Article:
Language Acquisition & Technology

Tony Sig

As Adam Kotsko has said, learning a language is not hard, it just takes hundreds of hours of work. There’s pretty much no way around that fundamental aspect. Even once you understand the underlying rules of syntax, you still have to memorize morphology, vocab, and exceptions for any new language. This assumes one actually wants to have a reliable working knowledge of a language and not just the foundation for future half-remembered phrases.

To that end teachers have long found creative ways to make learning a language easier and more enjoyable. Take, for instance, the songs and poems that my Latin teacher learned as a boy in English schools. Or the work of Clyde Pharr on Virgil and Homer. But what about contemporary technology? Can it aid in this learning?

I was just introduced by a friend to a phone app called Duolingo. The app is free. They also have a website, so one doesn’t even need a smartphone to use it. I’ve found it so helpful and fun that I’ve inadvertently decided to use this Summer to beef up my German. By working through a “skill tree,” competing against yourself and friends, acquiring points, and advancing levels, the system practically makes you want to learn. That it uses all major language-teaching immersion methods – German to English and English to German translation, hearing German, speaking German, reading German, and so on – makes it effective.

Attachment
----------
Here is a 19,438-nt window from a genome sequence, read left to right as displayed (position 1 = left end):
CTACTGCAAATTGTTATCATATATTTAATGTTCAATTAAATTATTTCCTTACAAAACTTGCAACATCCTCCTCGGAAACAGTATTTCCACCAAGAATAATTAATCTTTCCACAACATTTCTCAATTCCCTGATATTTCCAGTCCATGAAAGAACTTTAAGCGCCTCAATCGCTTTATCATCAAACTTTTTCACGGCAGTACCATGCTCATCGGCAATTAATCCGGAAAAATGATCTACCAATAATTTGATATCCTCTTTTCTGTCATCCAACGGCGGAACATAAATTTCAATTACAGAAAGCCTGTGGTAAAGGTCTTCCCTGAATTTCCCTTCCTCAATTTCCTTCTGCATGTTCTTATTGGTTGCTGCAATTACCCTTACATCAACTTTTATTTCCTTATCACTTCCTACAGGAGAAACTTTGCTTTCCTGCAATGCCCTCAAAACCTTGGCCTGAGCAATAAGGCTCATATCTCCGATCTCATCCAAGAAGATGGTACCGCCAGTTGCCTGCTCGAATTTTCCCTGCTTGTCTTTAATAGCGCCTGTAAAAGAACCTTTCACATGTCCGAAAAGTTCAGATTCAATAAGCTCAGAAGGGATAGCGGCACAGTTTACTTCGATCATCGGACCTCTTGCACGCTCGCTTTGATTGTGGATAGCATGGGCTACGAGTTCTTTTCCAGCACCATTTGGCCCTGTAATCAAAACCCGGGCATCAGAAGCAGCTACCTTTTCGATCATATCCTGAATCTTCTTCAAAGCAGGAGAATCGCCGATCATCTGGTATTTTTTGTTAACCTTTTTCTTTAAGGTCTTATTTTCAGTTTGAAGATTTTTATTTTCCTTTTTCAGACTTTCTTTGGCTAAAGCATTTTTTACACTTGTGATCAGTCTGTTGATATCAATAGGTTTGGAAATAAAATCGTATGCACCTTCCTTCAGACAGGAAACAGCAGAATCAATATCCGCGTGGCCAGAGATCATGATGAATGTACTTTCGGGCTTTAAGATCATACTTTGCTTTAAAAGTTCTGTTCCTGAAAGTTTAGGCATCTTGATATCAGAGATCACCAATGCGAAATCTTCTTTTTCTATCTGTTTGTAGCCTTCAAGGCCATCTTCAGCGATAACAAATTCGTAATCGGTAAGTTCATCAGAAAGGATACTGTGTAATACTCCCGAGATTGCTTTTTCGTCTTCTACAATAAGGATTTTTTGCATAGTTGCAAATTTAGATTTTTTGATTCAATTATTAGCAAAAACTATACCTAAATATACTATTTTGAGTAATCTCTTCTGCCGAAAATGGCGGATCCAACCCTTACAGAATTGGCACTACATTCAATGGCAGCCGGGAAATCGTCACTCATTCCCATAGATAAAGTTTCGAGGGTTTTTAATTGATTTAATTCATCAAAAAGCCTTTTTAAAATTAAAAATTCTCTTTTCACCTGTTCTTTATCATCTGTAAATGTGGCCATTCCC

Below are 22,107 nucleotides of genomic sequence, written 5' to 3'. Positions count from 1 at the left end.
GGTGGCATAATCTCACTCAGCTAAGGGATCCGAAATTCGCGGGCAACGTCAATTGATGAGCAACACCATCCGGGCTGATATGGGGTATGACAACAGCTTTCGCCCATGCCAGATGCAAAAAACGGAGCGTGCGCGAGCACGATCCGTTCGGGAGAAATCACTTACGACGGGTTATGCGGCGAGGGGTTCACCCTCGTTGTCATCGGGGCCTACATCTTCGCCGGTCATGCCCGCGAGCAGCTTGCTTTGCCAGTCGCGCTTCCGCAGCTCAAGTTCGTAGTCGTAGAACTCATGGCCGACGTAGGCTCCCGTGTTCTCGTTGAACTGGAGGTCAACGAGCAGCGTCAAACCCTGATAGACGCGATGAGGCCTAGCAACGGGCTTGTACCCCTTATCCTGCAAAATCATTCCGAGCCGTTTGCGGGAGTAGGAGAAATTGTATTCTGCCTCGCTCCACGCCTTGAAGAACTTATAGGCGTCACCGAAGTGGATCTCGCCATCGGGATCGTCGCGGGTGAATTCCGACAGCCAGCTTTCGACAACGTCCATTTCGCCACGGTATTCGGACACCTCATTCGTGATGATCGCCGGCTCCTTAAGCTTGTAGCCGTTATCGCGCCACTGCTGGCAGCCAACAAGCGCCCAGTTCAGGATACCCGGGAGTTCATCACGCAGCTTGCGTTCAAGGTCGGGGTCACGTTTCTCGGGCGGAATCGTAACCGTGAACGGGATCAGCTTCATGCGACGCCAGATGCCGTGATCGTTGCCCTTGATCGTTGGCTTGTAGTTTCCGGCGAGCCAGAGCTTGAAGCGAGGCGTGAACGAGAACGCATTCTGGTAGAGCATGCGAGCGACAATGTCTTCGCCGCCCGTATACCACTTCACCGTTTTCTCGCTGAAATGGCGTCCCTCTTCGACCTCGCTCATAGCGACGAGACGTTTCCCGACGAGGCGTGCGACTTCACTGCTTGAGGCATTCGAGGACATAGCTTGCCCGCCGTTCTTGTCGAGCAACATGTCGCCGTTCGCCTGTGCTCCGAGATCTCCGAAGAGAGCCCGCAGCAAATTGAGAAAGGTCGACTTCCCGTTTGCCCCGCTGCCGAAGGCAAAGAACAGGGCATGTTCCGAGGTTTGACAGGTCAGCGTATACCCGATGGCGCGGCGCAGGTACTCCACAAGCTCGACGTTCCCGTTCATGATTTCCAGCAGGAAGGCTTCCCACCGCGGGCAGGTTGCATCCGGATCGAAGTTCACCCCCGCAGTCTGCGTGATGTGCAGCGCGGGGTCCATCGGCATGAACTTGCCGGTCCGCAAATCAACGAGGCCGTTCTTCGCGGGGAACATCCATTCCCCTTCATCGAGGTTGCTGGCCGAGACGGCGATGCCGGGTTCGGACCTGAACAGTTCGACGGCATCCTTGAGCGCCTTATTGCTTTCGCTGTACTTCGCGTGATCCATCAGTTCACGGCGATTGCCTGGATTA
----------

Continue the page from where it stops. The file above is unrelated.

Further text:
What it has done is allowed me to utilize free time – waiting in line, riding a bus, fooling around at night – as time spent learning the language. That is, it makes me put in the time necessary to learn German. What’s more, this is how we ‘young people’ actually use technology. Ultimately there’s no way around the time, so just creating new technology cannot nor will it ever be a quick fix. But if you can integrate it with how technology is actually intuitively used, I think you might be on the right track.

So the question this has raised for me is can Duolingo or something like it be helpful for the Classical languages? Here’s where I think we might brush up against some problems, given the complexity of Classical syntax. I’m not sure one could “learn Greek” on an app. But I think that if done after the manner of Duolingo, the hard memorization of vocab, morphology, and basic syntax could be aided significantly by such technology, even if it was only supplementary to a course. Perhaps it could be structured to follow along with a classic textbook?

Cleanthes’ Hymn to Zeus: A Translation in Meter (Sort of)

Tony Sig

In Greek this last semester we read through an old proto-stoic hymn to Zeus by Cleanthes. It’s a lovely little poem and is quite unique. It goes against stoicism by the very fact that it’s a hymn, thus personalizing the divine in a way foreign to stoicism. It’s interesting to contrast this with proper Christian theology, which lines up in certain parts yet most definitely not in all parts. Either way I thought it fitting for this blog.